Several groups have analysed the NMSSM after the Higgs discovery [96-118]. Here we present results from a very recent study [118] that takes account of the measurement of Bs ^ i+i-. In the upper figures of Fig. 2 we present the results of a CNMSSM Baysian fit showing (mo, m 1/2) planes for ieff > 0. Because of the additional singlet scalar state there are two CP even Higgs states involving mixtures of the EW doublet and singlet states. Two cases are shown, case 1 in which the lightest CP even Higgs has mass mh1 = 125.8GeV and case 2 in which the second lightest CP even Higgs has mass mh2 = 125.8 GeV. Note that in the second of the top figures the right-hand favoured region is already excluded by XEN0N100 so in both cases both the squarks and the gluinos are in the TeV range with the gluinos typically heavier than the squarks.

In the lower figure of Fig. 2 we show the (mh1 , mh2) planes for these two cases. One may see from the first figure that the second state, which is mainly singlet, is expected to be very heavy, in the TeV range, while in the second figure the mainly singlet state can be relatively light but, because of its small doublet component, would not have been detected at LEP. Not shown here is an interesting third case in which both Higgs states have mass in the 126 GeV region.

The fit to the model shows that in case 1 there are two viable DM regions, one, the A-funnel region in which neu-tralinos annihilate through the resonance with the lightest pseudoscalar and a second (SC) in which the dominant annihilation process is through stau-coannilation. In the upper left figure the SC region is that including the best fit point, while the AF region corresponds to the top part of the plot. Both regions lie below the XENON100 limits but will be partly probed by XEN0N1T. In case 2 the best fit region is again SC and its interaction cross section lies below even the sensitivity of XEN0N1T. However, the other region corresponds to the focus point region and is already inconsistent with the XEN0N100 bound.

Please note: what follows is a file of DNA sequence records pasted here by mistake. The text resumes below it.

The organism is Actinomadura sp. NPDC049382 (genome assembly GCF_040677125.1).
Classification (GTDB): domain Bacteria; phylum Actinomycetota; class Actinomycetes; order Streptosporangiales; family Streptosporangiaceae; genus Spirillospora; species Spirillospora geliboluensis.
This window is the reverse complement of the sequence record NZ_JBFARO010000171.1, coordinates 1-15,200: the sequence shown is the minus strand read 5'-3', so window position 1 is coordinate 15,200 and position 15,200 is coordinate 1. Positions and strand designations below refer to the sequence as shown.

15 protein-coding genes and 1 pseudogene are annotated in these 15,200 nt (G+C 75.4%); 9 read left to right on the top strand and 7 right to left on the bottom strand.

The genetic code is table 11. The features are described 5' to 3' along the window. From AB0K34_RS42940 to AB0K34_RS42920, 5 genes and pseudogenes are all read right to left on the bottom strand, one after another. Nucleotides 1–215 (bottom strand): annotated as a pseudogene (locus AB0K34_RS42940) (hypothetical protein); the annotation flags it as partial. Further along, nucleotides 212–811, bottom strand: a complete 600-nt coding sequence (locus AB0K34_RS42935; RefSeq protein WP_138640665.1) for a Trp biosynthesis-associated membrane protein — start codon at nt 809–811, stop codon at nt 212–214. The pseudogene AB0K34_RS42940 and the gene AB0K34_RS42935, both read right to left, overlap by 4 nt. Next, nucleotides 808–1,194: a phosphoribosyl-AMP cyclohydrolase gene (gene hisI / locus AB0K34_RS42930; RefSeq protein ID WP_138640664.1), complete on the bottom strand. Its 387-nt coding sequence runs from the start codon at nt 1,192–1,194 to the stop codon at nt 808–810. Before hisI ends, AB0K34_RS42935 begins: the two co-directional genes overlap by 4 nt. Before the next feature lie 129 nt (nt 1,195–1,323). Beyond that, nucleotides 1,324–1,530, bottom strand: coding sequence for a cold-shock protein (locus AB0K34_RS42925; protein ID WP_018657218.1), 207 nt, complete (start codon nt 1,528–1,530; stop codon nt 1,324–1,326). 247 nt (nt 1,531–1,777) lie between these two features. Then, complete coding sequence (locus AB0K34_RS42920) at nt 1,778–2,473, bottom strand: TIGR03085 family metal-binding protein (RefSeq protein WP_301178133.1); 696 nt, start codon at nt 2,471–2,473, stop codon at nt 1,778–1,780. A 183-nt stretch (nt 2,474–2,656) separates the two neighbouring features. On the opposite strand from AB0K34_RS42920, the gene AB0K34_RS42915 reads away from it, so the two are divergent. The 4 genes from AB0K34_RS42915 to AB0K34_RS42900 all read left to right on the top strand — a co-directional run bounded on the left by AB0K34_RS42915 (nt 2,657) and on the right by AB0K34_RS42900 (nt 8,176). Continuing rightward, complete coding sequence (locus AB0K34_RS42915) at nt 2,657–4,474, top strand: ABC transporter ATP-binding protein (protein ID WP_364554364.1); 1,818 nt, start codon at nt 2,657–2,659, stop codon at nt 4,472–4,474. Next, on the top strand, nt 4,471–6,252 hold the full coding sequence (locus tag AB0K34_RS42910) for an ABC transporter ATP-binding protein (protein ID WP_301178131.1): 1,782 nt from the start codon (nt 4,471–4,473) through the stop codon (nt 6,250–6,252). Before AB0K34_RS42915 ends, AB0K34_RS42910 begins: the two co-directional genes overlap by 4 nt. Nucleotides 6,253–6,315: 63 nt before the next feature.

BayesFfTS (2012)

£ 0.8

BayesFITS (2012)

CNMSSM, Meff> « | * Best fit]

~ 126 GeV

Posterior pdf, log priors

LHC (5/fb) inner: 1er region

1 outer: 2a region

ATLAS (4.7 fb )

CMS Razor (4.4 or1)

2.4 (TeV)

1.6 2.4 m0 (TeV)

BayesFfTS (2012)

BayesFITS (2012)

oj 1600

CNMSSM, ßeS>0 mhi ~ 126 GeV

Posterior pdf, log priors LHC (5/fb)

I * Best fit I -

inner: la region outer: 2(7 region

112 116 120 124 mhi (GeV)

a! 123

CNMSSM, /ieff>0 | * Best fit I

mh ~ 126 GeV inner: la- region

Posterior pdf, log priors outer: 2(7 region

LHC (5/fb) ^Jk A

100 (GeV)

Fig. 2 CNMSSM marginalised 2D posterior pdf in the (mo, mi/2) plane for case 1 (top left), and case 2 (top right) and in the (mhi, raj2) plane for case 1 (bottom left), and case 2 (bottom right). The 68 % credible regions are shown in dark blue, and the 95 % credible regions in

light blue. The stars denote the best fit points. In the top figures the solid black (dashed grey) Line shows the CMS and ATLAS hadronic 95 % C.L. exclusion bound

The favoured values for the SUSY mass spectrum following from the requirement that the SUSY LSP should provide the observed dark matter abundance gives mg = 2.8 TeV, m-t = 2.2TeV, mtL = 3.0 TeV and mx = 600 GeV as the most probable values, slightly lower than that found for the CMSSM, but still in the range that may be beyond LHC14 discovery.

3 The hierarchy problem

As these simple models demonstrate the non-observation of SUSY states, or indeed any significant deviations from

the SM, drives the SUSY partner mass scale into the TeV region. Indeed, if one ignores the hierarchy problem, it can be made arbitrarily high if there is a non-SUSY explanation for dark matter. This emphasises the importance of the hierarchy problem for it is really only the SUSY solution to the hierarchy problem that has led us to expect low-scale SUSY, accessible to LHC discovery.

A very simple illustration of the hierarchy problem was givenin[119] and follows from expanding the formula for the Z mass in Eq. (3) in terms of the input parameters. Allowing for different gaugino and scalar masses at the input scale, MX, and simplifying by working at tree level one finds, for example for tan p = 2.5,

MZ 2 2

-L = -0.87 /j2( Mx ) + 3.6 M| ( MX )

-0.12 M2(MX) + 0.007 M2( Mx )

-0.71 m2Hu ( Mx ) + 0.19 mHD ( Mx )

+0.48 (m2q (MX) + m\(MX))

-0.34 At (MX) M3(MX) - 0.07 At (MX) M2MX)

-0.01 At(MX) Mi(MX) + 0.09 a2(0)

+0.25 M2(MX) M3(MX) + 0.03 Mi(MX) M3(MX)

+0.007 Mi (MX) M2(MX). (8)